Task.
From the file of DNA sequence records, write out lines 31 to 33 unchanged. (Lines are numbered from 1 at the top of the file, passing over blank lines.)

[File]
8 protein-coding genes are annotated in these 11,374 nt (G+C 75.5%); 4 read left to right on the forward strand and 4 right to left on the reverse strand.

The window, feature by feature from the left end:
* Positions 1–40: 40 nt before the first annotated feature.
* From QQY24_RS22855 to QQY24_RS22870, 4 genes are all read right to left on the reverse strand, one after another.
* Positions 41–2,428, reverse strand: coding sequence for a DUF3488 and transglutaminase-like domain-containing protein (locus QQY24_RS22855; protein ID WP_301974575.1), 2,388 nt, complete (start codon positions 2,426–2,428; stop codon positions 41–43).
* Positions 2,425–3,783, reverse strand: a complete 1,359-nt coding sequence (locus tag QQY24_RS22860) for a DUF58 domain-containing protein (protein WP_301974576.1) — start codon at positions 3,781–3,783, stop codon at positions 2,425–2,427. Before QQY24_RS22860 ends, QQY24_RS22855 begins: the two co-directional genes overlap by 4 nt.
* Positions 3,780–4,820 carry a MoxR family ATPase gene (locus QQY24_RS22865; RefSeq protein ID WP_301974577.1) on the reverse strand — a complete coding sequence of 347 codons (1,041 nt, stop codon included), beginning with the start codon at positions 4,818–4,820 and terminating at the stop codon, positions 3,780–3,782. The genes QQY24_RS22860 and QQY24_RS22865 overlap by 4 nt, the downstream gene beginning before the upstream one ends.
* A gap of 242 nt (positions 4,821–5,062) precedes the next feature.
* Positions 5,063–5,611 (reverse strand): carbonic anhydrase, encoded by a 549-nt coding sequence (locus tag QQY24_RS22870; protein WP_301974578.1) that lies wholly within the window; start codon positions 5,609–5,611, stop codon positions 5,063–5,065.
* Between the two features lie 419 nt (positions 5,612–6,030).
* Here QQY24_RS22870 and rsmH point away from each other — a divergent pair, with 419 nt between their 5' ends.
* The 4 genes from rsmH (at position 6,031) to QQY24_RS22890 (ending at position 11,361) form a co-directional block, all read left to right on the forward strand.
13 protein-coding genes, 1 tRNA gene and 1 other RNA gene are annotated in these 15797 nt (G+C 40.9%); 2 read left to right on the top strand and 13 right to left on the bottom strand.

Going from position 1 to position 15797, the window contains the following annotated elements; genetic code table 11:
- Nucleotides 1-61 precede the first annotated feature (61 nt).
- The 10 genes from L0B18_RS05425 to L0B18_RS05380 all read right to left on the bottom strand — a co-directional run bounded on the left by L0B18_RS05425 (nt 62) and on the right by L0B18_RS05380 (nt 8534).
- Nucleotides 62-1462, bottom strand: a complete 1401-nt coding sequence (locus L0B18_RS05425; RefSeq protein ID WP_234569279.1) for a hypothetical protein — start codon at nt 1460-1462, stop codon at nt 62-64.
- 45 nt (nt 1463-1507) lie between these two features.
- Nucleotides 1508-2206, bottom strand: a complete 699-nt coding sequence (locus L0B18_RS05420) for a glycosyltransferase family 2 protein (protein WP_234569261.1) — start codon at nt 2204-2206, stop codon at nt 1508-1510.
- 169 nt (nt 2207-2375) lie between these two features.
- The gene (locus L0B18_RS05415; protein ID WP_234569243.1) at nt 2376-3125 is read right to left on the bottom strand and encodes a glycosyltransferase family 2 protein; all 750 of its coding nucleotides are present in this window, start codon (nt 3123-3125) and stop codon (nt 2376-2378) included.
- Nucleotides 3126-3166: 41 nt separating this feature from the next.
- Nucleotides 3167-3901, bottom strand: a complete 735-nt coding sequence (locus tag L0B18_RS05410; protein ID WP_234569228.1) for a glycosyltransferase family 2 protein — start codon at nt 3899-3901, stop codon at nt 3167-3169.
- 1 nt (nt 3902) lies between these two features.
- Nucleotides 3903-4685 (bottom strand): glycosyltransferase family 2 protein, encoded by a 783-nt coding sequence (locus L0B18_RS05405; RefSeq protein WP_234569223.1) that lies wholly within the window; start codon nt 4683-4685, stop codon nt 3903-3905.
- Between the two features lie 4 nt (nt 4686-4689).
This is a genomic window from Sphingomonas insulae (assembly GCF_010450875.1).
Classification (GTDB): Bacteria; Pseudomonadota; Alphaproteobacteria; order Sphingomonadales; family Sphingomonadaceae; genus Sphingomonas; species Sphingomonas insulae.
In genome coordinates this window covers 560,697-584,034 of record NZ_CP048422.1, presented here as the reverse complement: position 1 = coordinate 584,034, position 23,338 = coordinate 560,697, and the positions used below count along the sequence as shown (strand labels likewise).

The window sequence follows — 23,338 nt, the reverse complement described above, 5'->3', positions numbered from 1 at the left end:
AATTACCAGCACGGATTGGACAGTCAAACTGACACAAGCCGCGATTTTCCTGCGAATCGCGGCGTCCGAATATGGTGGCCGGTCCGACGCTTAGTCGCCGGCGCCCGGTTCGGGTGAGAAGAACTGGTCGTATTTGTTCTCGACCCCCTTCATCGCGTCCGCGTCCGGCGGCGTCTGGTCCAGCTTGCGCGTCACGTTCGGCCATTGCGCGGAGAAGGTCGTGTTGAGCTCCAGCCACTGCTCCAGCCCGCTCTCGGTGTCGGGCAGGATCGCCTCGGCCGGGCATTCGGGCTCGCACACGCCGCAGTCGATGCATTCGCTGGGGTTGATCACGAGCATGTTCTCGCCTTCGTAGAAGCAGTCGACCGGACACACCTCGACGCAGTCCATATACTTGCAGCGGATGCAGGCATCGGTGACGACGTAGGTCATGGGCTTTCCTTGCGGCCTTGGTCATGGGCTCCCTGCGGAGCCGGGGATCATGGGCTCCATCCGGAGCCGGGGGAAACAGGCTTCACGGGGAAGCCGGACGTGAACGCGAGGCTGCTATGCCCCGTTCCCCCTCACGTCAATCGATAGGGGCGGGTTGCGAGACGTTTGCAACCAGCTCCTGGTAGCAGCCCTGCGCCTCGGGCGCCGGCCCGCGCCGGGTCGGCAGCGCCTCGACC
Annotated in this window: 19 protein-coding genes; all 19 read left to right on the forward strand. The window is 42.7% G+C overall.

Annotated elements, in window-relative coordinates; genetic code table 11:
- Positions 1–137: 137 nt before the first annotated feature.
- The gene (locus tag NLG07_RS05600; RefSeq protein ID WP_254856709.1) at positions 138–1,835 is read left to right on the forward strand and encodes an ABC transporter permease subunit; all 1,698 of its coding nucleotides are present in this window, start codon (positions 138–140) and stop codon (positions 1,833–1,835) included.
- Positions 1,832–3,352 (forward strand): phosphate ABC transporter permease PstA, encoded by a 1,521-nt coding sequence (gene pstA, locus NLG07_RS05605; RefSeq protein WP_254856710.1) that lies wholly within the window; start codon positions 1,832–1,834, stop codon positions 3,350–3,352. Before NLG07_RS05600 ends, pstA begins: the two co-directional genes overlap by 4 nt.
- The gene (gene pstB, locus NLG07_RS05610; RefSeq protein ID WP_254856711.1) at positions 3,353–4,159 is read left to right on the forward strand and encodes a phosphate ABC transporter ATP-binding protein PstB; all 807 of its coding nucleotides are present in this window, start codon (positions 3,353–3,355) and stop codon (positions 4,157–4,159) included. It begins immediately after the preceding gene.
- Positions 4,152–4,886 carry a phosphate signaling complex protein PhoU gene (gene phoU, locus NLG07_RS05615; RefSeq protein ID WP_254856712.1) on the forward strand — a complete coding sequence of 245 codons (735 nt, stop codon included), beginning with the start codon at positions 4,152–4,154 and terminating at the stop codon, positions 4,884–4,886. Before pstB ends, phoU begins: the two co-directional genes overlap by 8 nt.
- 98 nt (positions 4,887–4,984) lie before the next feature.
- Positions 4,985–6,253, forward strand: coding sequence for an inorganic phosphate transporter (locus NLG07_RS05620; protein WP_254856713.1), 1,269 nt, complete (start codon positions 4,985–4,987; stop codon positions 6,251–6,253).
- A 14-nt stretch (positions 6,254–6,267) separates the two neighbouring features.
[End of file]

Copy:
AATTACCAGCACGGATTGGACAGTCAAACTGACACAAGCCGCGATTTTCCTGCGAATCGCGGCGTCCGAATATGGTGGCCGGTCCGACGCTTAGTCGCCGGCGCCCGGTTCGGGTGAGAAGAACTGGTCGTATTTGTTCTCGACCCCCTTCATCGCGTCCGCGTCCGGCGGCGTCTGGTCCAGCTTGCGCGTCACGTTCGGCCATTGCGCGGAGAAGGTCGTGTTGAGCTCCAGCCACTGCTCCAGCCCGCTCTCGGTGTCGGGCAGGATCGCCTCGGCCGGGCATTCGGGCTCGCACACGCCGCAGTCGATGCATTCGCTGGGGTTGATCACGAGCATGTTCTCGCCTTCGTAGAAGCAGTCGACCGGACACACCTCGACGCAGTCCATATACTTGCAGCGGATGCAGGCATCGGTGACGACGTAGGTCATGGGCTTTCCTTGCGGCCTTGGTCATGGGCTCCCTGCGGAGCCGGGGATCATGGGCTCCATCCGGAGCCGGGGGAAACAGGCTTCACGGGGAAGCCGGACGTGAACGCGAGGCTGCTATGCCCCGTTCCCCCTCACGTCAATCGATAGGGGCGGGTTGCGAGACGTTTGCAACCAGCTCCTGGTAGCAGCCCTGCGCCTCGGGCGCCGGCCCGCGCCGGGTCGGCAGCGCCTCGACC
Annotated in this window: 19 protein-coding genes; all 19 read left to right on the forward strand. The window is 42.7% G+C overall.

Annotated elements, in window-relative coordinates; genetic code table 11: